(1) does the corporation maintain a policy banning personal or other objectionable use, (2) does the company monitor the use of the employee’s computer or e-mail, (3) do third parties have a right of access to the computer or e-mails, and (4) did the corporation notify the employee, or was the employee aware, of the use and monitoring policies?

Asia, 322 B.R. at 257 (citations and footnote omitted).  The Asia Court assumed that the e-mails in question were privileged and that the employees intended them to be confidential and, therefore, “the question of privilege comes down to whether the intent to communicate in confidence was objectively reasonable.”  Asia, 322 B.R. at 258.  The Asia Court determined that the employer had access to the e-mails because they were on its server.  Asia, 322 B.R. at 259.  However, the Court held that because of a “disputed or incomplete factual record’’ the Court was prevented from deciding “as a matter of law that a waiver of any privilege occurred.”  Asia, 322 B.R. at 251.  Among other things, the Court could not determine if employer sufficiently put employees on notice that they could not use the company e-mail systems for personal use and/or that the employer was monitoring the e-mail system.  Asia, 322 B.R. at 259 – 261.

On February 11, 2020, the Supreme Court of the State of New York, New York County, decided Rad v. IAC/INTERACTIVECORP, in which the court was faced with issues like those addressed by the Asia Court.  The plaintiffs in Rad were executives of Tinder.  Some of the plaintiffs and a non-party, moved for a protective order “to prevent the disclosure of their allegedly privileged and confidential communications with their personal attorneys …, which they transmitted on Tinder email systems while they were employed by Tinder.”  “Because the allegedly privileged communications reside on Defendants’ electronic communications systems, Defendants are in possession of them, and Movants move for an order clawing them back and preventing Defendants from using them in litigation.”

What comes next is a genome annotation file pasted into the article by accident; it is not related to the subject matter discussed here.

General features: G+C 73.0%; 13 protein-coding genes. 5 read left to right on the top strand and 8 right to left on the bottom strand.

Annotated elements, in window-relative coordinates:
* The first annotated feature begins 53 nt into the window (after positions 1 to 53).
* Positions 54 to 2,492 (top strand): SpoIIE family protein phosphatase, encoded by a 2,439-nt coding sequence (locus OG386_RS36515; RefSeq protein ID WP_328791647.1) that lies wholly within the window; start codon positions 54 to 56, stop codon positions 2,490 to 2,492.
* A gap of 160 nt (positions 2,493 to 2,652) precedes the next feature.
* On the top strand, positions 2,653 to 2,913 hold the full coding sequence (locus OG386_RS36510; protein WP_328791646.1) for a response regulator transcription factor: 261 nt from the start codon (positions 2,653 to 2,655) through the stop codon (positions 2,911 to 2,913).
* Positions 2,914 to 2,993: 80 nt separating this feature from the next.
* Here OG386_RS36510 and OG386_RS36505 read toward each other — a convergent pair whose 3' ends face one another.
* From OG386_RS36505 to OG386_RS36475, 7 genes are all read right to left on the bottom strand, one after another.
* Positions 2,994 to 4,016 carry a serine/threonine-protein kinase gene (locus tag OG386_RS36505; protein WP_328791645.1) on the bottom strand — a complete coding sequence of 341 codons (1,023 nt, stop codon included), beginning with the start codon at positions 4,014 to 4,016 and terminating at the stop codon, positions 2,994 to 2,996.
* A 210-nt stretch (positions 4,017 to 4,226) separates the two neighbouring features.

The Rad court stated that “[i]n Peerenboom v. Marvel Entertainment, LLC, the Appellate Division, First Department, endorsed application of the four factors set forth in In Re Asia Global Crossing, Ltd, [supra] to determine whether a party waives attorney-client privilege by sending the communications through its employer’s email system.”  The Rad court then analyzed the relevant electronic communication policies of the defendants and found that the policies “strictly limited” employees’ personal use of the email system, advised that  employees “should have no expectation of privacy” and that the employers “had the right to monitor” its employees’ use of the systems. Such admonitions were also incorporated into the employee handbook.

Applying the four factors in Asia, the Rad court concluded that the movants “could not have had a reasonable expectation that their communications with their personal attorneys, sent and received on Defendants’ electronic communications systems, would be confidential.”  Thus, the court denied the motion for a protective order.


Employees should be mindful of employer electronic communication policies if they intend to use employer e-mail systems for personal use.  A better practice, however, would be to avoid using such systems for personal use for communications of any sensitivity.